We don't need to hear any more feel good stories from the likes of Dan Akroyd,about their accomplishments of passing for normal,with very high functioning autism.I would much rather see someone uncover all the stories that no one knows about,of people like Martha Moyer's son.People with severe autism who are shut away in homes with little or or no proper medical care,or even the right diet.
As someone who has folate receptor autoantibodies,and regresses or gets seizures if they eat any dairy.I am angry and disgusted over the idea of giving someone with severe autism chocolate pudding as a "reward".It is well known dairy contains opioid peptides,and is as addictive as heroin.It is one of the most toxic substances you could give to someone with autism.
Posted by: Roger Kulp | January 26, 2014 at 01:28 PM
David Adrian Thomas Esq,
the report you present is very disturbing and it does seem novel- the idea that suicide does not necessarily depend on IQ level. More and more we are seeing the reasons why autism is just not affordable for our governments- either economically or emotionally. We are seeing far too many breakdowns/deaths/murder/suicides in our youth. I wish you well, my friend and thank you for sharing.
Posted by: Truthseeker2 | January 26, 2014 at 11:59 AM
Texas seems to be in denial about more severe adults with autism. At the age of 75 I am still trying to hold my son together. He has had seven crisis incidents and his Depakote has been doubled. This state believes in sovereign immunity of state agencies. One such agency neglected the toileting of my son so now he also has paralyzed bowels but no one was held accountable because the "King" has privileges of abandoning their own and denial if anything happens such is the politics of Texas. I wonder how the battle for caring for my son will end. I can not live forever.
Posted by: Martha Moyer | January 26, 2014 at 09:17 AM
Heck - I even self induced severe bouts of retrograde, anterograde, psychogenic and dissociative amnesias to kill off the old me, once at age 15 and again at 38, because I failed to commit suicide despite pretty determined attempts in my infancy and childhood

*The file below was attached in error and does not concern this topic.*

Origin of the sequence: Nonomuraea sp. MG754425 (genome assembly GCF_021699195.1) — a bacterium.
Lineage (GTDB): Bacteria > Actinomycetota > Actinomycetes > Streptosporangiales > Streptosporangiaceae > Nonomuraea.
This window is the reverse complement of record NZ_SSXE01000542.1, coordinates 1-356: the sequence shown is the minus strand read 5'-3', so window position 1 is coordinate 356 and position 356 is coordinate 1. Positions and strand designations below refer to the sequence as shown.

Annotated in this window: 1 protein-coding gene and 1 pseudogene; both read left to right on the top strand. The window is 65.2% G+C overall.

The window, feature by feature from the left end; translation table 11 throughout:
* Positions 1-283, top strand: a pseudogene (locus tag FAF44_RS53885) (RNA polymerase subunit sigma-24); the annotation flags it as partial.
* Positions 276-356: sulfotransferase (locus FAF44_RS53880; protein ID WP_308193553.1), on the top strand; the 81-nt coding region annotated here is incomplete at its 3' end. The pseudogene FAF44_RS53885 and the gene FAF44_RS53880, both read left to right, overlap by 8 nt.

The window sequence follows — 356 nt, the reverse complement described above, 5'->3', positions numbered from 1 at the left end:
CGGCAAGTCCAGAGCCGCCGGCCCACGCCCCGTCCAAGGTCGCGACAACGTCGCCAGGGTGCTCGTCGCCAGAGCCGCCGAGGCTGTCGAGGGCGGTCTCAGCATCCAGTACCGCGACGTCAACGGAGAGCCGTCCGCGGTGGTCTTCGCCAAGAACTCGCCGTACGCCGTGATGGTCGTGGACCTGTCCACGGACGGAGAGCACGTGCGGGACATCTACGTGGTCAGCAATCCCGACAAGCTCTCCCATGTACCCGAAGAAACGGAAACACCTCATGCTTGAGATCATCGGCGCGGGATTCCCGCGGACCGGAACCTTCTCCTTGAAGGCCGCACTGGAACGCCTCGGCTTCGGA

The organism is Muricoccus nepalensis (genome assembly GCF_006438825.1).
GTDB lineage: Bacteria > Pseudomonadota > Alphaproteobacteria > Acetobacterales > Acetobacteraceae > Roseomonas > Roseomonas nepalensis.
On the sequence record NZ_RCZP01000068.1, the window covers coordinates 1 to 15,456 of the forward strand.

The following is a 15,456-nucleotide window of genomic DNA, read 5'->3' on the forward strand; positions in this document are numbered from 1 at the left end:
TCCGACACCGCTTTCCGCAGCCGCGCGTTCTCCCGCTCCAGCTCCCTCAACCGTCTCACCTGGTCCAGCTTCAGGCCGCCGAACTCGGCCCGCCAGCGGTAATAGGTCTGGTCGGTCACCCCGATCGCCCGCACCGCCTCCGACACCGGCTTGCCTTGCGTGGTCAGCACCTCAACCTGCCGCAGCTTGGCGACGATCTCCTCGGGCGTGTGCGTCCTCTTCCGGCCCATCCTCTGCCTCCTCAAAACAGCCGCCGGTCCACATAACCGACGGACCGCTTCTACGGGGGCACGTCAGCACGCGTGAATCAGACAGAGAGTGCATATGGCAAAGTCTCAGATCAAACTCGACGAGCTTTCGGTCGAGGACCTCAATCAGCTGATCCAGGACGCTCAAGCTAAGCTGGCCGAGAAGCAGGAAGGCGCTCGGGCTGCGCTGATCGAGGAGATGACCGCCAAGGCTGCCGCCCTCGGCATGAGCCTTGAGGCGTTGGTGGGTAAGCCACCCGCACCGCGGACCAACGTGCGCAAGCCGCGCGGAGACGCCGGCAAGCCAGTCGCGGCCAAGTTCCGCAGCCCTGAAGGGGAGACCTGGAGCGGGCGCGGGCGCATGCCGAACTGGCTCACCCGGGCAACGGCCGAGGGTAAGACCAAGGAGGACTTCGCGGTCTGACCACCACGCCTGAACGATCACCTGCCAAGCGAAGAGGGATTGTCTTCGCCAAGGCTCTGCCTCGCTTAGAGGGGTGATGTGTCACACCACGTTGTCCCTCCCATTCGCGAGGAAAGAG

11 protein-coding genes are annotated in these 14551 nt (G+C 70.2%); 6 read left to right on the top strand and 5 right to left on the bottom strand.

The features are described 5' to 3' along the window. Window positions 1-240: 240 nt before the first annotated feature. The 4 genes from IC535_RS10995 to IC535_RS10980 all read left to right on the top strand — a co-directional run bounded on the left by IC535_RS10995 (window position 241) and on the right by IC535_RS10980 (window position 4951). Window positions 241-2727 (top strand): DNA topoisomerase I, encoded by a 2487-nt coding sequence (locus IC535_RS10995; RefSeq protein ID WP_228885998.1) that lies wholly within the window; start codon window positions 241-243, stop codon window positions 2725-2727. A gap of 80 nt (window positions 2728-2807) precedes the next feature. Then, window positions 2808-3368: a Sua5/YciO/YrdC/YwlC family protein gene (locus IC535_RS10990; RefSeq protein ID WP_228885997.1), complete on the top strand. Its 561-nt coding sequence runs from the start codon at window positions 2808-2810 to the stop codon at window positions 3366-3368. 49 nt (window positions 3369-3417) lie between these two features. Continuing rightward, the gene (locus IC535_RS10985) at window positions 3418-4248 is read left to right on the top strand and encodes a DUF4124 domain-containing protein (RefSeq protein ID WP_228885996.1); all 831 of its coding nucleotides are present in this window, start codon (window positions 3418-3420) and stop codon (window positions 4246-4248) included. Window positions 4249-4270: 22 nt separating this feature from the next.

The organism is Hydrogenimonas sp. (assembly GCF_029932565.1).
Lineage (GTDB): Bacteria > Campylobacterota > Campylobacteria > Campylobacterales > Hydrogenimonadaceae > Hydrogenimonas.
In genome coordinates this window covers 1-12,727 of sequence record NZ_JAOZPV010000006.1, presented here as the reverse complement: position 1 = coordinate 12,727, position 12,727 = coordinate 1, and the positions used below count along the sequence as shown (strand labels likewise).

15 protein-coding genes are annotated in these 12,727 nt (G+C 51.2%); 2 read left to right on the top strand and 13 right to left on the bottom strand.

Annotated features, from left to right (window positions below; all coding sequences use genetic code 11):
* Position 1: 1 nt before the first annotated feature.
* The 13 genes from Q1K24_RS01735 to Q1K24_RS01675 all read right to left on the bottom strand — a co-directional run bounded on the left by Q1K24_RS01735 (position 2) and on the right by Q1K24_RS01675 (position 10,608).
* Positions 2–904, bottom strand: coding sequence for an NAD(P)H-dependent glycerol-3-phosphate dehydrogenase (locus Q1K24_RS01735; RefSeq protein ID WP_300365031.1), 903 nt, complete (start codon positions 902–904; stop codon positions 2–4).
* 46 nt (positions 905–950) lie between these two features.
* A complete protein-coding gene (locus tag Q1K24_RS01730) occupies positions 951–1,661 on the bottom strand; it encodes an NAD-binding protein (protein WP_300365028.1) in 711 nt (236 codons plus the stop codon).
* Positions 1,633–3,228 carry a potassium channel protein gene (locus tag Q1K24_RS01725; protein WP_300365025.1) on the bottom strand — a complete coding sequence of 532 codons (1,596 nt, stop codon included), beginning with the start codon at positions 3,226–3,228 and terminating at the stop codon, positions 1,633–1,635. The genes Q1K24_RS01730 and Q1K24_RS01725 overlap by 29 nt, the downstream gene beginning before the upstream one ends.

Posted by: David Adrian Thomas, Esq, M.C.I.H.T. | January 26, 2014 at 07:10 AM
Is it taboo to speak of Autistic children being at greater risk of suicide ideation and attempts than non-Autistic - I attempted suicide five times before I reached the age of 8 and my last attempt was age 55 - the last one before age 8 ended in a 48 hour near death coma hiding in an industrial cold store at 30 degrees below zero - the one at age 55 in an 8 hour near death coma hiding in a bedroom from family members partying downstairs on a Boxing Day evening/night
Check out this recent scientific report if you dare http://news.psu.edu/story/267913/2013/03/11/research/autistic-children-may-be-greater-risk-suicide-ideation-and-attempts
Posted by: David Adrian Thomas, Esq, M.C.I.H.T. | January 26, 2014 at 06:45 AM
A tough article to write...and the problem is not fixed, so...Coming from getting it all handled...I am ALL for helping to recover and taking care of the ones who are already affected by vaccines and have autism, autoimmune disorders, allergies, neurological disorders, but I truly believe this nation has to face the denial of vaccine cause so that we can deter the onslaught of family medical burden. Families have the right to raise healthy children.
Posted by: MotherofPossibility | January 26, 2014 at 02:07 AM
Thanks for saying what I couldn't, Dan. I've been pretty much speechless after the news of Avonte.
Posted by: Adrana | January 25, 2014 at 08:32 PM